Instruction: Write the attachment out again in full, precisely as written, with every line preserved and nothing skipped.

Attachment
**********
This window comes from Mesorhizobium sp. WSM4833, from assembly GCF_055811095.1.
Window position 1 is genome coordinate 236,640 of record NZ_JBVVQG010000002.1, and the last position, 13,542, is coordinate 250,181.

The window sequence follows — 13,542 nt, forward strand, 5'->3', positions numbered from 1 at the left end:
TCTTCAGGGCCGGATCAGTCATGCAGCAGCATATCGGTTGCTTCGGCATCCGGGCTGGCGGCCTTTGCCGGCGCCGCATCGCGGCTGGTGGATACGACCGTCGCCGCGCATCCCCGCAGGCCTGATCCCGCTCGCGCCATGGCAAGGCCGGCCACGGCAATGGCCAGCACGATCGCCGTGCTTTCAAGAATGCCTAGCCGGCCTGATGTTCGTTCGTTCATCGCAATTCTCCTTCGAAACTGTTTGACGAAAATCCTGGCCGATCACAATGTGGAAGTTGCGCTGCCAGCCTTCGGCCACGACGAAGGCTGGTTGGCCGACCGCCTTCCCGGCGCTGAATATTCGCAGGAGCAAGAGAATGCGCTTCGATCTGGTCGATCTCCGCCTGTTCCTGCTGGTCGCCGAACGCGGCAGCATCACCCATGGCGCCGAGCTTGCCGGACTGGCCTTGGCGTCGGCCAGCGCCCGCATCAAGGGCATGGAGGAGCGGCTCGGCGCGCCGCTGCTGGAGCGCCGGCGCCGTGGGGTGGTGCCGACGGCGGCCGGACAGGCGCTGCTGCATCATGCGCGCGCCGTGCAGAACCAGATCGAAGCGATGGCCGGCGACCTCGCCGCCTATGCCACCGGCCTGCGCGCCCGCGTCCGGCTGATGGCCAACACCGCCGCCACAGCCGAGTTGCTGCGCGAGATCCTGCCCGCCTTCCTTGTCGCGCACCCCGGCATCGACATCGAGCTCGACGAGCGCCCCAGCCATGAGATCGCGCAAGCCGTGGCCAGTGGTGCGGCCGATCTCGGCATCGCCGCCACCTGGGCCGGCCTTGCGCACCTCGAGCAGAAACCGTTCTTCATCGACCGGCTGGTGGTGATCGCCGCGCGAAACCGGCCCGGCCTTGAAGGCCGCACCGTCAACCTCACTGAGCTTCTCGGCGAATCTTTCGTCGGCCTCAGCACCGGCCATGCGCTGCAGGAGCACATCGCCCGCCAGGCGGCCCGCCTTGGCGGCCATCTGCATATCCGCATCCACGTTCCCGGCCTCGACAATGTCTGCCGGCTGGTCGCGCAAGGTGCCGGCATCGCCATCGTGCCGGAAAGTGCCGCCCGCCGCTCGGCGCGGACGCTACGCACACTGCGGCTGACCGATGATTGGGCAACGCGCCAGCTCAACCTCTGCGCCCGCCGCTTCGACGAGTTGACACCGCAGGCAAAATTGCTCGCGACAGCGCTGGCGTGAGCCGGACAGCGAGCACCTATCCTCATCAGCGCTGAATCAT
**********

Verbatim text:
This window comes from Mesorhizobium sp. WSM4833, from assembly GCF_055811095.1.
Window position 1 is genome coordinate 236,640 of record NZ_JBVVQG010000002.1, and the last position, 13,542, is coordinate 250,181.

The window sequence follows — 13,542 nt, forward strand, 5'->3', positions numbered from 1 at the left end:
TCTTCAGGGCCGGATCAGTCATGCAGCAGCATATCGGTTGCTTCGGCATCCGGGCTGGCGGCCTTTGCCGGCGCCGCATCGCGGCTGGTGGATACGACCGTCGCCGCGCATCCCCGCAGGCCTGATCCCGCTCGCGCCATGGCAAGGCCGGCCACGGCAATGGCCAGCACGATCGCCGTGCTTTCAAGAATGCCTAGCCGGCCTGATGTTCGTTCGTTCATCGCAATTCTCCTTCGAAACTGTTTGACGAAAATCCTGGCCGATCACAATGTGGAAGTTGCGCTGCCAGCCTTCGGCCACGACGAAGGCTGGTTGGCCGACCGCCTTCCCGGCGCTGAATATTCGCAGGAGCAAGAGAATGCGCTTCGATCTGGTCGATCTCCGCCTGTTCCTGCTGGTCGCCGAACGCGGCAGCATCACCCATGGCGCCGAGCTTGCCGGACTGGCCTTGGCGTCGGCCAGCGCCCGCATCAAGGGCATGGAGGAGCGGCTCGGCGCGCCGCTGCTGGAGCGCCGGCGCCGTGGGGTGGTGCCGACGGCGGCCGGACAGGCGCTGCTGCATCATGCGCGCGCCGTGCAGAACCAGATCGAAGCGATGGCCGGCGACCTCGCCGCCTATGCCACCGGCCTGCGCGCCCGCGTCCGGCTGATGGCCAACACCGCCGCCACAGCCGAGTTGCTGCGCGAGATCCTGCCCGCCTTCCTTGTCGCGCACCCCGGCATCGACATCGAGCTCGACGAGCGCCCCAGCCATGAGATCGCGCAAGCCGTGGCCAGTGGTGCGGCCGATCTCGGCATCGCCGCCACCTGGGCCGGCCTTGCGCACCTCGAGCAGAAACCGTTCTTCATCGACCGGCTGGTGGTGATCGCCGCGCGAAACCGGCCCGGCCTTGAAGGCCGCACCGTCAACCTCACTGAGCTTCTCGGCGAATCTTTCGTCGGCCTCAGCACCGGCCATGCGCTGCAGGAGCACATCGCCCGCCAGGCGGCCCGCCTTGGCGGCCATCTGCATATCCGCATCCACGTTCCCGGCCTCGACAATGTCTGCCGGCTGGTCGCGCAAGGTGCCGGCATCGCCATCGTGCCGGAAAGTGCCGCCCGCCGCTCGGCGCGGACGCTACGCACACTGCGGCTGACCGATGATTGGGCAACGCGCCAGCTCAACCTCTGCGCCCGCCGCTTCGACGAGTTGACACCGCAGGCAAAATTGCTCGCGACAGCGCTGGCGTGAGCCGGACAGCGAGCACCTATCCTCATCAGCGCTGAATCAT